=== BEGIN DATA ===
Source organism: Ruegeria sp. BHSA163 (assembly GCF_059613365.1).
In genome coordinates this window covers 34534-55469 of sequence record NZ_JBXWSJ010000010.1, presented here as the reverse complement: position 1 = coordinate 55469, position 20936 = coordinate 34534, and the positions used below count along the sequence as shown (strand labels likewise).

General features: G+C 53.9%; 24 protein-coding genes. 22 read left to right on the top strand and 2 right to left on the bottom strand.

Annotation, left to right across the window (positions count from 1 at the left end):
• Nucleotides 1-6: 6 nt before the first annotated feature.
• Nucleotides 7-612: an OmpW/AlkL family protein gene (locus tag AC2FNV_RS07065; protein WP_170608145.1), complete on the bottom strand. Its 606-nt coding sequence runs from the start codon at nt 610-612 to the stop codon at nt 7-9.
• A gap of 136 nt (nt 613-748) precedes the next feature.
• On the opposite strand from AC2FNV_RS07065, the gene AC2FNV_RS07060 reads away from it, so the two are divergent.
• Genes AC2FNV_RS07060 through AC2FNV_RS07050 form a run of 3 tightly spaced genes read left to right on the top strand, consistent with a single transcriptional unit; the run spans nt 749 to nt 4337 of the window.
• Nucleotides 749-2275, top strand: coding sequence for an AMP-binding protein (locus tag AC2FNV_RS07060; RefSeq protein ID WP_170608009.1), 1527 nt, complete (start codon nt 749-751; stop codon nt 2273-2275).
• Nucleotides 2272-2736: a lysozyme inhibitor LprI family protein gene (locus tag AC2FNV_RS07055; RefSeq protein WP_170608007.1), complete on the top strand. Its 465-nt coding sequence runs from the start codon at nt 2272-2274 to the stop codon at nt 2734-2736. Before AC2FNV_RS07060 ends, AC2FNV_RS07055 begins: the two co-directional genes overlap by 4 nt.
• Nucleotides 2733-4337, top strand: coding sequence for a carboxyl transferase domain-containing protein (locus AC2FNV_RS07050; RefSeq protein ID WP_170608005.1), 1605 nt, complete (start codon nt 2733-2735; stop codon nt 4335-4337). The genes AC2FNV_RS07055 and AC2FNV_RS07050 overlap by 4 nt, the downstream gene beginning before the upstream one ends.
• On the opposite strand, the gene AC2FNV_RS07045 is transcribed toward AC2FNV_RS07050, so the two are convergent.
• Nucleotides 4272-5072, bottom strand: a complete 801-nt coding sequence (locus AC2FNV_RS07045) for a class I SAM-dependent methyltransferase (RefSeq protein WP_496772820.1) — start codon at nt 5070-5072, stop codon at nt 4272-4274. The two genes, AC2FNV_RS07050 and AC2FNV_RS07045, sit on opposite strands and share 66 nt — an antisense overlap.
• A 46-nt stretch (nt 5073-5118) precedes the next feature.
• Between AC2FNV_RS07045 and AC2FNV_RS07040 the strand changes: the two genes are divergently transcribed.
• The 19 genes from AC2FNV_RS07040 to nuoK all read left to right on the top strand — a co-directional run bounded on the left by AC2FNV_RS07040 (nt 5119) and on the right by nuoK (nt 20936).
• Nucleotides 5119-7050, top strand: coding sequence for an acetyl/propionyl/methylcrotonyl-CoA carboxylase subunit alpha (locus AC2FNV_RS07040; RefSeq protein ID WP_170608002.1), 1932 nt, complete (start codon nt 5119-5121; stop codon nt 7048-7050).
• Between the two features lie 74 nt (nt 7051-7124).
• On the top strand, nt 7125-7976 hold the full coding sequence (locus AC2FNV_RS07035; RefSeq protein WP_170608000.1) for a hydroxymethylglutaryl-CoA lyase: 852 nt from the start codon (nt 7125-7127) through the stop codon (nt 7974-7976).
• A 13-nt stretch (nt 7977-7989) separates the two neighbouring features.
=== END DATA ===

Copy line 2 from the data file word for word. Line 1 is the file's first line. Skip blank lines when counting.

In genome coordinates this window covers 34534-55469 of sequence record NZ_JBXWSJ010000010.1, presented here as the reverse complement: position 1 = coordinate 55469, position 20936 = coordinate 34534, and the positions used below count along the sequence as shown (strand labels likewise).